“From noon until three in the afternoon the whole earth was dark. At three, Jesus cried out with a loud shout, “Eloi, eloi, lama sabachthani,” which means, “My God, my God, why have you left me?” After hearing him, some standing there said, “Look! He’s calling Elijah!” Someone ran, filled a sponge with sour wine, and put it on a pole. He offered it to Jesus to drink, saying, “Let’s see if Elijah will come to take him down.” But Jesus let out a loud cry and died. — Mark 15:33-37 (CEB)
“I received a tradition from the Lord, which I also handed on to you: on the night on which he was betrayed, the Lord Jesus took bread. After giving thanks, he broke it and said, “This is my body, which is for you; do this to remember me.” He did the same thing with the cup, after they had eaten, saying, “This cup is the new covenant in my blood. Every time you drink it, do this to remember me.” Every time you eat this bread and drink this cup, you broadcast the death of the Lord until he comes.” I Cor. 11:23-26 (CEB)
Six days before Passover, Jesus came to Bethany, home of Lazarus, whom Jesus had raised from the dead. Lazarus and his sisters hosted a dinner for him. Martha served and Lazarus was among those who joined him at the table. Then Mary took an extraordinary amount, almost three-quarters of a pound, of very expensive perfume made of pure nard. She anointed Jesus’ feet with it, then wiped his feet dry with her hair. The house was filled with the aroma of the perfume. Judas Iscariot, one of his disciples (the one who was about to betray him), complained, “This perfume was worth a year’s wages! Why wasn’t it sold and the money given to the poor?” (6 He said this not because he cared about the poor but because he was a thief. He carried the money bag and would take what was in it.)
Then Jesus said, “Leave her alone. This perfume was to be used in preparation for my burial, and this is how she has used it. You will always have the poor among you, but you won’t always have me.”
Many Jews learned that he was there. They came not only because of Jesus but also to see Lazarus, whom he had raised from the dead. he chief priests decided that they would kill Lazarus too. It was because of Lazarus that many of the Jews had deserted them and come to believe in Jesus. –John 12:1-11 (CEB)
When Jesus and his followers approached Jerusalem, they came to Bethphage and Bethany at the Mount of Olives. Jesus gave two disciples a task,saying to them, “Go into the village over there. As soon as you enter it, you will find tied up there a colt that no one has ridden. Untie it and bring it here.If anyone says to you, ‘Why are you doing this?’ say, ‘Its master needs it, and he will send it back right away.’”
They went and found a colt tied to a gate outside on the street, and they untied it.Some people standing around said to them, “What are you doing, untying the colt?”They told them just what Jesus said, and they left them alone.They brought the colt to Jesus and threw their clothes upon it, and he sat on it.Many people spread out their clothes on the road while others spread branches cut from the fields.Those in front of him and those following were shouting, “Hosanna! Blessings on the one who comes in the name of the Lord!Blessings on the coming kingdom of our ancestor David! Hosanna in the highest!”Jesus entered Jerusalem and went into the temple. After he looked around at everything, because it was already late in the evening, he returned to Bethany with the Twelve. — Mark 11:1-11 (Common English Bible)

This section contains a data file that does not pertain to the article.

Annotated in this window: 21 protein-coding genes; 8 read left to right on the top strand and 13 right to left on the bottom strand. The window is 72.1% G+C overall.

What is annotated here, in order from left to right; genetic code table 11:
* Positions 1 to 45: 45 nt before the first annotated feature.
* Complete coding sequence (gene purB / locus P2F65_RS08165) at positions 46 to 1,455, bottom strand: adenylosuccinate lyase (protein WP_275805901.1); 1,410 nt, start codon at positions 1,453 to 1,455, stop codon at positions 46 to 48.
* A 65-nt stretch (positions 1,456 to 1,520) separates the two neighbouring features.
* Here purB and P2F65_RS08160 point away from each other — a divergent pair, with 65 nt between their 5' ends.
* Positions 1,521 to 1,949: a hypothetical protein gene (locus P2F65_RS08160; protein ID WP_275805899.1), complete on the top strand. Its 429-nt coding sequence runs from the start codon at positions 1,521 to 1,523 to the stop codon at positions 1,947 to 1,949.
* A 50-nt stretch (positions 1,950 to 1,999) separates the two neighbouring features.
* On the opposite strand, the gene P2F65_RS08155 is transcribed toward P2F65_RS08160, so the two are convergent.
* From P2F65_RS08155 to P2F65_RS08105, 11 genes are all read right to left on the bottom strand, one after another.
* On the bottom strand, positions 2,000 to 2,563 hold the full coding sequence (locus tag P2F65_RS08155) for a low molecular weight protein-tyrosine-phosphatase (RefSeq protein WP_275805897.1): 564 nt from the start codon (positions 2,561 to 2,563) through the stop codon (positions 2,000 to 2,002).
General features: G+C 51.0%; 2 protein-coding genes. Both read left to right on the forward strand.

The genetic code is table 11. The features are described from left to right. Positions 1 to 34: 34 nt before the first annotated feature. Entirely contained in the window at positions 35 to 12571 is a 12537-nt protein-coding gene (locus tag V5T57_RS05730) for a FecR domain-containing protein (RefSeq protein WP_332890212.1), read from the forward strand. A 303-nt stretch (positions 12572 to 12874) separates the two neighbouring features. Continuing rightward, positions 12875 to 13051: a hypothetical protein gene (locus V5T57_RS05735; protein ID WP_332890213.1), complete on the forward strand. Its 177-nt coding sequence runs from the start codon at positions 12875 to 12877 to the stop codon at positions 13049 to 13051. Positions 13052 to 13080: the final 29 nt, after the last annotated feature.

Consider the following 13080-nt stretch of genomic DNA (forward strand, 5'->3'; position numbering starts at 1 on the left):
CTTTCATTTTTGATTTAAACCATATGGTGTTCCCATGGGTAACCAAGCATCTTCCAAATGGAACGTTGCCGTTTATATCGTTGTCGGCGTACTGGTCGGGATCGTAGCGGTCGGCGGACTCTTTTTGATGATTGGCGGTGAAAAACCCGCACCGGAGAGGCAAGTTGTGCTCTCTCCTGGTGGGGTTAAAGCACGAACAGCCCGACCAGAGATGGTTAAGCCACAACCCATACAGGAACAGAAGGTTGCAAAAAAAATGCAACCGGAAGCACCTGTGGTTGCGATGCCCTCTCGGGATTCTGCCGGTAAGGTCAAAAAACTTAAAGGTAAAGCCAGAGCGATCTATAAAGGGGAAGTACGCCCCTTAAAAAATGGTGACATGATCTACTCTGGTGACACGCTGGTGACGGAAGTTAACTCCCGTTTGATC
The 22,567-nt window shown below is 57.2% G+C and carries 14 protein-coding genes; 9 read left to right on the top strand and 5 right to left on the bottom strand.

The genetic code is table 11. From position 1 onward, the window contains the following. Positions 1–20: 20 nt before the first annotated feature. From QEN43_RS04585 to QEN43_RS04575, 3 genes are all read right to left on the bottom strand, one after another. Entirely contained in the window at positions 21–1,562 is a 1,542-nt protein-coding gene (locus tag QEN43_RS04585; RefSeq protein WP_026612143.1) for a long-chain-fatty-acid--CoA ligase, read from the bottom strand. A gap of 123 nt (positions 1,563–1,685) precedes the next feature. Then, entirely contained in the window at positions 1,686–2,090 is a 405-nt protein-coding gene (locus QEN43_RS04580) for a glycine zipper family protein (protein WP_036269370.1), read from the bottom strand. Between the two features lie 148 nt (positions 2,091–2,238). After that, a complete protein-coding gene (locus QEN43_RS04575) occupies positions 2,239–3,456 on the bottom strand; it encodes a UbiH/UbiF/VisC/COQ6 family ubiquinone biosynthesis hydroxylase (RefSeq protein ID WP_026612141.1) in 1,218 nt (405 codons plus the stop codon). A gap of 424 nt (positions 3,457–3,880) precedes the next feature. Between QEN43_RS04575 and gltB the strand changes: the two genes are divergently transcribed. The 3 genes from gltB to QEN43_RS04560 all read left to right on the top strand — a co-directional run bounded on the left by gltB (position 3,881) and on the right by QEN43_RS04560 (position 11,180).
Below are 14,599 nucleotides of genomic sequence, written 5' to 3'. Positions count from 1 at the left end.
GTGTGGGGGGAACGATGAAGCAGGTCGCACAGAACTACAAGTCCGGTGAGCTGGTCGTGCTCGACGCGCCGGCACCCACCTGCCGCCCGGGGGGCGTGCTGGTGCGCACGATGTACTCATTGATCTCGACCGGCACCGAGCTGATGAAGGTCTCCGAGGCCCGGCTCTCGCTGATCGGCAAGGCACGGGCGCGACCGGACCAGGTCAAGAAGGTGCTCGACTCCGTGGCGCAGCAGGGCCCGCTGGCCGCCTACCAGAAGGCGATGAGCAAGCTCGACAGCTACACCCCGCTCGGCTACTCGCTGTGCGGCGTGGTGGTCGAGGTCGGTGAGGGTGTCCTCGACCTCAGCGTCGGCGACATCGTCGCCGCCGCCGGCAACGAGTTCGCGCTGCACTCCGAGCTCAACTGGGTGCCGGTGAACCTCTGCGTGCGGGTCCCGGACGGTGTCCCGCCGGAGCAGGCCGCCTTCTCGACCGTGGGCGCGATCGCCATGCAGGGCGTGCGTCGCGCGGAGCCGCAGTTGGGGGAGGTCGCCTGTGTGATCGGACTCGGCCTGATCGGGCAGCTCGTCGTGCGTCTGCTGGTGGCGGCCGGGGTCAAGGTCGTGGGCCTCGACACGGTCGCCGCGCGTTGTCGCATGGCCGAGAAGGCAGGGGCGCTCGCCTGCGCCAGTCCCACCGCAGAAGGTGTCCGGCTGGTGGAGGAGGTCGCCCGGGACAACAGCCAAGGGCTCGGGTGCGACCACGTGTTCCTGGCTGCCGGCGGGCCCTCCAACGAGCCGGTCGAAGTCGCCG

In the Protestant Canon there are 66 books:39 in the Old Testament, 27 in the New Testament. Found with in the sacred pages are words, stories, sayings and teachings that have inspired billions of followers of Christianity spanning millenia.
The church today proclaims the teachings of the Bible through the giving of the message or sermon. Ministers from all walks of life go to the Bible to pull out a message from God about what it means to live a faithful life today. People turn to these words everyday as a way to hear the story of God anew and/or have a new hearing on familiar words.
However, over time the some ministers (myself included) have left out some books when it comes to these proclamations, either intentionally or not. We tend to gravitate to certain books time and time again. By doing this we have shrunk our canon from 66 books to only a handful.
Because of this I have decided to preach sermons from books that many people have more than likely never heard a sermon from before.
I am calling it “The Forgotten Series.”
Over the next five weeks, we will be exploring some of the lesser preached from books of the Bible to see what messages we have been missing.
The series will include (in no particular order):
I will be posting the Sermons page each week if you would like to follow along.
I have an ever growing list of books that I want to read, should read and have been recommended to me but by consequence of having a full time job, preaching on Sundays, a wife and two kids, time is scarce.
So this year I am going to make a goal to read 14 books in the year 2014. I know to some avid readers out there 14 is the standard quota for a week but I am taking baby steps here.
I hope to write reviews on the books I read during this challenge and you never know maybe I will surpass my goal of 14.
If you have any recommendations for me feel free to comment below!
I've pledged to read 14 books for the Goodreads 2014 Reading Challenge! bit.ly/Ktj1Hn